Bio: Dr. Bazinet received his BSc from the University of Western Ontario and completed his PhD under the supervision of Dr. Stephen Cunnane at the University of Toronto in 2003. Dr. Bazinet then completed a postdoctoral fellowship in Dr. Stanley Rapoport’s Brain Physiology and Metabolism Section at the National Institute on Aging, National Institutes of Health. Dr. Bazinet joined the University of Toronto in 2006, where he is currently Professor and Canada Research Chair in Brain Lipid Metabolism. Dr. Bazinet is the recipient of several awards, including the Early Career Award from the International Society for the Study of Fatty Acids and Lipids; the JordiFolch-Pi Memorial Award from the American Society for Neurochemistry; the Future Leaders Award from the International Life Sciences Institute, the Young Scientist Award for the American Oil Chemists’ Society and the Early Researcher Award from the Canadian Society for Nutrition. Dr. Bazinet sits on several editorial boards and is currently Editor-in-Chief of Prostaglandins, Leukotrienes and Essential Fatty Acids. The overall goal of Dr. Bazinet’s research program is to identify the mechanisms that regulate brain lipid metabolism (signaling) and to identify the role of brain lipid metabolism in the pathogenesis of neurodegenerative diseases and neuropsychiatric disorders. His group largely uses kinetic approaches to study fatty acid metabolism.  Dr. Bazinet has published over 170 papers and given over 100 invited lectures, largely in the field of brain fatty acid metabolism and is co-author of the joint WHO/FAO joint expert consultation on dietary fats and the central nervous system during aging and disease. Dr. Bazinet is currently the president of the International Society for the Study of Fatty Acids and Lipids (ISSFAL), and was selected to be the 2020 recipient of the American Oil Chemists’ Societies Ralph Holman Lifetime Achievement Award.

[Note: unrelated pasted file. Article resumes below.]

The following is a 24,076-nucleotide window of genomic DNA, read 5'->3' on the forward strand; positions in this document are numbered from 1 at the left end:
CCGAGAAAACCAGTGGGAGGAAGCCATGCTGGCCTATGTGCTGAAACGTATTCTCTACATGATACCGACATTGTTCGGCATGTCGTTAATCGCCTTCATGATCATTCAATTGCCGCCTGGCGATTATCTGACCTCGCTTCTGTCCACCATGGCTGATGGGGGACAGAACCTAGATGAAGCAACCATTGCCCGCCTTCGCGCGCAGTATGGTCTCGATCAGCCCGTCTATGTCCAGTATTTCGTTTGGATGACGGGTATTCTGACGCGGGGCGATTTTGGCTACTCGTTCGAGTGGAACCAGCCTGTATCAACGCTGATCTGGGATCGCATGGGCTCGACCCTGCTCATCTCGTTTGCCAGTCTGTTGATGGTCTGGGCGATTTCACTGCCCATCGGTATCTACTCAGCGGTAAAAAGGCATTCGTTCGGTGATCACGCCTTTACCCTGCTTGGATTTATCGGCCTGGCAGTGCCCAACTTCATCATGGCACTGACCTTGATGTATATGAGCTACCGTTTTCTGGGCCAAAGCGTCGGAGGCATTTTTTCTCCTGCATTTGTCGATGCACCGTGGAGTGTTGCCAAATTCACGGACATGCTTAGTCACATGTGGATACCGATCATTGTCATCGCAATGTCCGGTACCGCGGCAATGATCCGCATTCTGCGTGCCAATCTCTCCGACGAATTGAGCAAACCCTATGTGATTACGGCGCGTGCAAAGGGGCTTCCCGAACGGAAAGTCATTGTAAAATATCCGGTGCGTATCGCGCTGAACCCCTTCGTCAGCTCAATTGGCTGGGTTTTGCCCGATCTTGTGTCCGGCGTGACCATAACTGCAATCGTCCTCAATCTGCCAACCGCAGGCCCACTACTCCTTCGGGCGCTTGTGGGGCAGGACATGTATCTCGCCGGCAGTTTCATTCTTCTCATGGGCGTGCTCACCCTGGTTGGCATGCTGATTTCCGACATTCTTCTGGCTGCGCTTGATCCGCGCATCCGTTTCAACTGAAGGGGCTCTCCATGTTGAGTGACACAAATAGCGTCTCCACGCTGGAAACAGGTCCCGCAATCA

"Unraveling the Effects of Fatty Acids on Inflammation"
VIEW THE RECORDING - CLICK HERE
Professor Philip Calder BSc(Hons), PhD, DPhil, RNutr, FRSB, FAfN  (Bio)
Head of Human Development & Health, Professor of Nutritional Immunology
University of Southampton

Abstract: This seminar will describe inflammation, its role in immune defense and how it is linked to many different health conditions. Then the role of different fatty acids in creating an environment which favours or dampens inflammation will be described. Effects of saturated, omega-6 and omega-3 fatty acids will be discussed. The importance of resolution of inflammation and how fatty acids are involved will be covered.


"MCT, Ketones and Brain Energy Rescue during Aging"
Click here to View the Presentation on Vimeo
Stephen C. Cunnane  Bio
Department of Medicine and Research Center on Aging
Université de Sherbrooke, Sherbrooke, Québec, CANADA

Abstract:
Despite massive effort and investment, no new therapeutics have been approved for Alzheimer’s disease (AD) in over 20 years. The main focus of this effort has been on stopping AD neuropathology (plaques and tangles). In the past 10-15 years, increasing attention is being paid to an alternative issue confronting the aging brain: a gap between its energy needs and the uptake of its main fuel – glucose. This energy gap begins to widen to about 10% in mild cognitive impairment (MCI), the prodromal state of AD, and widens further to ˃20% in AD. In 2015, we reported that in contrast to glucose, the capacity of the AD brain to use the alternative fuel, ketones (acetoacetate and beta-hydroxybutyrate), was completely normal and tightly linked to the availability of ketones in the blood. This discovery gave impetus to renew earlier attempts to use ketones to delay the onset of MCI or its progression to AD. To correct the brain energy gap, additional ketones need to be provided either by dietary energy restriction, severe carbohydrate restriction or by an exogenous ketogenic supplement. We took the latter route and recently reported the results of a 6-month RCT using a ketogenic medium chain triglyceride in MCI. The MCI group performed significantly better in 4/5 cognitive domains and in direct relation to the plasma and/or brain level of ketones achieved. Brain energy rescue may be an essential prerequisite for therapeutic progress in AD. 

Acknowledgements: SCC thanks his research team, collaborators and study participants, and CIHR, FRQS, NSERC, MITACS, the Alzheimer Society of Canada, the Alzheimer Association USA, Nestlé Health Science, Bulletproof, Abitec for financial and in-kind support of his research program.